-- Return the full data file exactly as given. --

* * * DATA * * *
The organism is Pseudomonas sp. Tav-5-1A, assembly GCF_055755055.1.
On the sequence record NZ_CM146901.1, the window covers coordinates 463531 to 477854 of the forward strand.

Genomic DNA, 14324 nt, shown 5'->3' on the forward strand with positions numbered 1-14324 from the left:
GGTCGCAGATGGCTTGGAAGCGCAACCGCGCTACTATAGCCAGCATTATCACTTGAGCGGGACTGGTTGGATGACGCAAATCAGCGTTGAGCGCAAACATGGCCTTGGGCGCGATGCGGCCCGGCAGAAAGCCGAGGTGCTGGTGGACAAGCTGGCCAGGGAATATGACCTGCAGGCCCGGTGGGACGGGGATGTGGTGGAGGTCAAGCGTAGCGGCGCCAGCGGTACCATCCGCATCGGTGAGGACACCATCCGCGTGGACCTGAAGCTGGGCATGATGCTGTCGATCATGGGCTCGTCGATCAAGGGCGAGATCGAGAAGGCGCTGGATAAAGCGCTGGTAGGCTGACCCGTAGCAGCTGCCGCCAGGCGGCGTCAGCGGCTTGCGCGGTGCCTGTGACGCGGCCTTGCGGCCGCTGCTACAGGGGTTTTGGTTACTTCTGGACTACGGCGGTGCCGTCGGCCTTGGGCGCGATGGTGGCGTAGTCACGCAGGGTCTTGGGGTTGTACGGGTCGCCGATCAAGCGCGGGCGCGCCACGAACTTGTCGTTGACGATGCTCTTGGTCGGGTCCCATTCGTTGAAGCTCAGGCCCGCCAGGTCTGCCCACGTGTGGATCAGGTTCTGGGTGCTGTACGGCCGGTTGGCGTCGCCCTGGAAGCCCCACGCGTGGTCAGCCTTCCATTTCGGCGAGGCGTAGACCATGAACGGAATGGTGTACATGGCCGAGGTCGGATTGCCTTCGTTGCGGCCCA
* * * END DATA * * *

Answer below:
The organism is Pseudomonas sp. Tav-5-1A, assembly GCF_055755055.1.
On the sequence record NZ_CM146901.1, the window covers coordinates 463531 to 477854 of the forward strand.

Genomic DNA, 14324 nt, shown 5'->3' on the forward strand with positions numbered 1-14324 from the left:
GGTCGCAGATGGCTTGGAAGCGCAACCGCGCTACTATAGCCAGCATTATCACTTGAGCGGGACTGGTTGGATGACGCAAATCAGCGTTGAGCGCAAACATGGCCTTGGGCGCGATGCGGCCCGGCAGAAAGCCGAGGTGCTGGTGGACAAGCTGGCCAGGGAATATGACCTGCAGGCCCGGTGGGACGGGGATGTGGTGGAGGTCAAGCGTAGCGGCGCCAGCGGTACCATCCGCATCGGTGAGGACACCATCCGCGTGGACCTGAAGCTGGGCATGATGCTGTCGATCATGGGCTCGTCGATCAAGGGCGAGATCGAGAAGGCGCTGGATAAAGCGCTGGTAGGCTGACCCGTAGCAGCTGCCGCCAGGCGGCGTCAGCGGCTTGCGCGGTGCCTGTGACGCGGCCTTGCGGCCGCTGCTACAGGGGTTTTGGTTACTTCTGGACTACGGCGGTGCCGTCGGCCTTGGGCGCGATGGTGGCGTAGTCACGCAGGGTCTTGGGGTTGTACGGGTCGCCGATCAAGCGCGGGCGCGCCACGAACTTGTCGTTGACGATGCTCTTGGTCGGGTCCCATTCGTTGAAGCTCAGGCCCGCCAGGTCTGCCCACGTGTGGATCAGGTTCTGGGTGCTGTACGGCCGGTTGGCGTCGCCCTGGAAGCCCCACGCGTGGTCAGCCTTCCATTTCGGCGAGGCGTAGACCATGAACGGAATGGTGTACATGGCCGAGGTCGGATTGCCTTCGTTGCGGCCCA